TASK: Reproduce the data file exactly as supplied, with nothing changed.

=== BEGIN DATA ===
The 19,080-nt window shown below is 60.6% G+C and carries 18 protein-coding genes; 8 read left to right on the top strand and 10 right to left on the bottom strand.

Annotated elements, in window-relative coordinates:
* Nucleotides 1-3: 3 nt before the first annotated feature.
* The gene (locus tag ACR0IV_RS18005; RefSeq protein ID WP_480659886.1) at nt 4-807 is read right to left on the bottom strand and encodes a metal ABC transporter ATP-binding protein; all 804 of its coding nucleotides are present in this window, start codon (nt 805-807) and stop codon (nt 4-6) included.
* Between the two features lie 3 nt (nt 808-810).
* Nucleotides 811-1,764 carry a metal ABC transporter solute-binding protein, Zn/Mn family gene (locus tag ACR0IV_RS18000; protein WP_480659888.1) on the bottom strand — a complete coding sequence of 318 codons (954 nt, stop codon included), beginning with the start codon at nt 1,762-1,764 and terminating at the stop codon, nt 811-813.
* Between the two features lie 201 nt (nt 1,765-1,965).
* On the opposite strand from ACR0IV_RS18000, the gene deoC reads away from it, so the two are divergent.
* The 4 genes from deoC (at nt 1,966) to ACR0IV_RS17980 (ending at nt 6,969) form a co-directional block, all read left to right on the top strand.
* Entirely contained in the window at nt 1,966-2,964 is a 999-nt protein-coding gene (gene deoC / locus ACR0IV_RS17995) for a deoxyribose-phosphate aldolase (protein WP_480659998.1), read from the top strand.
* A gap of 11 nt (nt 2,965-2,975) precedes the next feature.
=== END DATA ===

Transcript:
The 19,080-nt window shown below is 60.6% G+C and carries 18 protein-coding genes; 8 read left to right on the top strand and 10 right to left on the bottom strand.

Annotated elements, in window-relative coordinates:
* Nucleotides 1-3: 3 nt before the first annotated feature.
* The gene (locus tag ACR0IV_RS18005; RefSeq protein ID WP_480659886.1) at nt 4-807 is read right to left on the bottom strand and encodes a metal ABC transporter ATP-binding protein; all 804 of its coding nucleotides are present in this window, start codon (nt 805-807) and stop codon (nt 4-6) included.
* Between the two features lie 3 nt (nt 808-810).
* Nucleotides 811-1,764 carry a metal ABC transporter solute-binding protein, Zn/Mn family gene (locus tag ACR0IV_RS18000; protein WP_480659888.1) on the bottom strand — a complete coding sequence of 318 codons (954 nt, stop codon included), beginning with the start codon at nt 1,762-1,764 and terminating at the stop codon, nt 811-813.
* Between the two features lie 201 nt (nt 1,765-1,965).
* On the opposite strand from ACR0IV_RS18000, the gene deoC reads away from it, so the two are divergent.
* The 4 genes from deoC (at nt 1,966) to ACR0IV_RS17980 (ending at nt 6,969) form a co-directional block, all read left to right on the top strand.
* Entirely contained in the window at nt 1,966-2,964 is a 999-nt protein-coding gene (gene deoC / locus ACR0IV_RS17995) for a deoxyribose-phosphate aldolase (protein WP_480659998.1), read from the top strand.
* A gap of 11 nt (nt 2,965-2,975) precedes the next feature.